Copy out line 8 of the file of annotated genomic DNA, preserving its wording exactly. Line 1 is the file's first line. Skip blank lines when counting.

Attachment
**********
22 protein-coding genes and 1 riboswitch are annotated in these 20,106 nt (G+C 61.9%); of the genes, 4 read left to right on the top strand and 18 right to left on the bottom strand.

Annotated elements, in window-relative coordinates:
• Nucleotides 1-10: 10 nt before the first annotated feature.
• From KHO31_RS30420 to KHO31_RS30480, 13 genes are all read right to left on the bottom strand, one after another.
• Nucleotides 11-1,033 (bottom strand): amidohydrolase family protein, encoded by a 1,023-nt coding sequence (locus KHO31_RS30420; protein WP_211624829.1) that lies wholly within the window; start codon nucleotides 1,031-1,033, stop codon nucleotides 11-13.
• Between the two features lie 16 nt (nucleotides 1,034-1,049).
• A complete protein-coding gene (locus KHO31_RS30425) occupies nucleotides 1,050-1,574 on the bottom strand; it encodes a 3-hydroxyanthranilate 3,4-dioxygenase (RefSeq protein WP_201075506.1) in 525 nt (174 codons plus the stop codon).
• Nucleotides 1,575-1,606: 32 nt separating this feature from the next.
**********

• Nucleotides 1,575-1,606: 32 nt separating this feature from the next.